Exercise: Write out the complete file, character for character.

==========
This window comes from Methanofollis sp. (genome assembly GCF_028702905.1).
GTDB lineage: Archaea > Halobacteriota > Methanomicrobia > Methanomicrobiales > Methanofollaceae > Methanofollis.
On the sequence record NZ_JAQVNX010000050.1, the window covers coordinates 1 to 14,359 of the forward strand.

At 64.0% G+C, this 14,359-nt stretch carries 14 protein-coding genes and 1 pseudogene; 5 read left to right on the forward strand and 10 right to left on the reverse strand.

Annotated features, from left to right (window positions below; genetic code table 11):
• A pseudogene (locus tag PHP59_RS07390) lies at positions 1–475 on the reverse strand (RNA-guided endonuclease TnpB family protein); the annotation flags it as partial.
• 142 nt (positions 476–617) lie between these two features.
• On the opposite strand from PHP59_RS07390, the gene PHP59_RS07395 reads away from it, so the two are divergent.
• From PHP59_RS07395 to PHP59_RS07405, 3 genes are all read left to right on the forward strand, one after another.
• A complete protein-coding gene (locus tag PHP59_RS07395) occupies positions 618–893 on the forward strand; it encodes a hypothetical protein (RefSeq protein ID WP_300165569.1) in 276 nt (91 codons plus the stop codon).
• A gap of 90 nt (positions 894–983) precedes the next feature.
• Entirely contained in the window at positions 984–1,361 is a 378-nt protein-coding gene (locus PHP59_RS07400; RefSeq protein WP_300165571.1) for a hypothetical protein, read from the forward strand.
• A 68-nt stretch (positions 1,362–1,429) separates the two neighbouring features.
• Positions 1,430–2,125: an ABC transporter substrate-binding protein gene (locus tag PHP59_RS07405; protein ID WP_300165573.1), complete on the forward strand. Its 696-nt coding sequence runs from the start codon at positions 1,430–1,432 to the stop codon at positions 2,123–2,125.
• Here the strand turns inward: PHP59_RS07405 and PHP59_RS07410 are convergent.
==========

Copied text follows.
This window comes from Methanofollis sp. (genome assembly GCF_028702905.1).
GTDB lineage: Archaea > Halobacteriota > Methanomicrobia > Methanomicrobiales > Methanofollaceae > Methanofollis.
On the sequence record NZ_JAQVNX010000050.1, the window covers coordinates 1 to 14,359 of the forward strand.

At 64.0% G+C, this 14,359-nt stretch carries 14 protein-coding genes and 1 pseudogene; 5 read left to right on the forward strand and 10 right to left on the reverse strand.

Annotated features, from left to right (window positions below; genetic code table 11):
• A pseudogene (locus tag PHP59_RS07390) lies at positions 1–475 on the reverse strand (RNA-guided endonuclease TnpB family protein); the annotation flags it as partial.
• 142 nt (positions 476–617) lie between these two features.
• On the opposite strand from PHP59_RS07390, the gene PHP59_RS07395 reads away from it, so the two are divergent.
• From PHP59_RS07395 to PHP59_RS07405, 3 genes are all read left to right on the forward strand, one after another.
• A complete protein-coding gene (locus tag PHP59_RS07395) occupies positions 618–893 on the forward strand; it encodes a hypothetical protein (RefSeq protein ID WP_300165569.1) in 276 nt (91 codons plus the stop codon).
• A gap of 90 nt (positions 894–983) precedes the next feature.
• Entirely contained in the window at positions 984–1,361 is a 378-nt protein-coding gene (locus PHP59_RS07400; RefSeq protein WP_300165571.1) for a hypothetical protein, read from the forward strand.
• A 68-nt stretch (positions 1,362–1,429) separates the two neighbouring features.
• Positions 1,430–2,125: an ABC transporter substrate-binding protein gene (locus tag PHP59_RS07405; protein ID WP_300165573.1), complete on the forward strand. Its 696-nt coding sequence runs from the start codon at positions 1,430–1,432 to the stop codon at positions 2,123–2,125.
• Here the strand turns inward: PHP59_RS07405 and PHP59_RS07410 are convergent.